The use of American fundraising sites to support the anti-vaccine mandate convoy protest could lead to changes in the way financial transactions are monitored.
WestJet cuts 20 per cent of flights in March, calls for reopening timeline
February schedule cuts extended amid ongoing COVID-19 restrictions and uncertainty.
Finally ready to travel abroad? Returning home can get complicated
Travellers may face difficulty securing a PCR test, or proving that they recently recovered from COVID-19.
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TD holds off on dividend hike; Beats Q2 profit estimates – BNN
The Toronto-Dominion Bank beat profit expectations in its latest quarter despite muted performances across its major divisions. It also became the only major bank thus far this earnings season to not raise its quarterly dividend.
TD said its net income in the fiscal second quarter, which ended April 30, rose three per cent year-over-year to $3.81 billion. On an adjusted basis, its profit fell to $2.02 per share from $2.04 a year earlier. Analysts, on average, expected $1.93 in adjusted earnings per share. Overall credit quality improved sequentially, as TD set aside $27 million for loans that could go bad, compared to $72 million in the prior quarter.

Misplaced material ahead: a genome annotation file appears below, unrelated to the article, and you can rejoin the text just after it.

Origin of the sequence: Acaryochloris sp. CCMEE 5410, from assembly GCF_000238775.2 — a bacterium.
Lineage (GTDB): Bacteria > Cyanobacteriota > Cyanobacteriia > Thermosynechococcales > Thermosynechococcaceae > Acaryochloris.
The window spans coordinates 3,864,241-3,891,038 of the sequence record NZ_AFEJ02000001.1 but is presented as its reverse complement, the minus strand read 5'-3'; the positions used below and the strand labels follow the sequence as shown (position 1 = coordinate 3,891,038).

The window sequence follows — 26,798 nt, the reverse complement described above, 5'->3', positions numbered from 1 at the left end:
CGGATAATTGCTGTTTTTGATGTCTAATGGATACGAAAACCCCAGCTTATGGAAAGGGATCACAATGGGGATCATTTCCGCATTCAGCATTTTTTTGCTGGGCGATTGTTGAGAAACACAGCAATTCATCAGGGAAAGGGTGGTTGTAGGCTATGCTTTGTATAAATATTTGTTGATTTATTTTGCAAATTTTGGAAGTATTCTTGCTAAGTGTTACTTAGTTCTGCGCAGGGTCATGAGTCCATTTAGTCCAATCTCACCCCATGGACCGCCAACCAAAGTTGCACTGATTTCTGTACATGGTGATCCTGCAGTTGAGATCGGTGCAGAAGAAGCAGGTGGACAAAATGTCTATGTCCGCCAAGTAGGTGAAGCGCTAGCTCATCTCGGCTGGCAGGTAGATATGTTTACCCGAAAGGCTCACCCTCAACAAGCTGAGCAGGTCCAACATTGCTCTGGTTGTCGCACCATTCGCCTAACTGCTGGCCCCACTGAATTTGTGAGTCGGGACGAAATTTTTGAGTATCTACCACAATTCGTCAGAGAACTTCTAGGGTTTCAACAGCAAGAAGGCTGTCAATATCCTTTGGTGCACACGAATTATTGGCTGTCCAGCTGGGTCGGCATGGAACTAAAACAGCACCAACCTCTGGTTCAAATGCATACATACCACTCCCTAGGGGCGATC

Revenue and expenses in TD’s Canadian retail banking unit both rose nine per cent year-over-year, while profit inched up two per cent to $2.24 billion. Lending activity ramped up in the quarter, with the total personal loan book hitting an average of $402.7 billion, compared to $373.3 billion a year earlier, while business loans jumped 16 per cent to almost $101 billion.
A number of one-time items affected profit in TD’s U.S. retail banking unit. On an adjusted basis, net income in that business fell 10 per cent year-over-year to $769 million. TD said the downturn was caused in part by a much more moderate release of funds from loan loss provisions (US$15 million, compared to US$173 million a year earlier).
TD is awaiting final regulatory approvals to proceed with its US$13.4-billion takeover of Memphis, Tenn.-based First Horizon Corp. That transaction was announced in February; at the time, TD said the deal would make it a top-six bank in the United States thanks to the addition of First Horizon’s 412 branches and more than 1 million customers. It also said it hoped to close the deal in the first quarter of fiscal 2023, which is a period that ends Jan. 31, 2023.
Meanwhile, similar to many of its peers that reported earlier this week, TD’s wholesale banking unit (which includes capital markets activity) suffered profit erosion as net income fell six per cent year-over-year to $359 million.
“As we continue to emerge from the COVID-19 pandemic we face new economic uncertainties and growing geopolitical tensions. TD has proven its ability to adapt to changing circumstances and deliver performance and progress,” said Bharat Masrani, TD’s president and chief executive officer, in a release.
TD most recently announced a dividend hike (to $0.89 per share) in December; before that, the last hike was announced in February 2020. Shortly thereafter, Canada’s banks were told by their regulator (the Office of the Superintendent of Financial Institutions) to hold off on dividend hikes and share buybacks due to the pandemic. That guidance was lifted in November.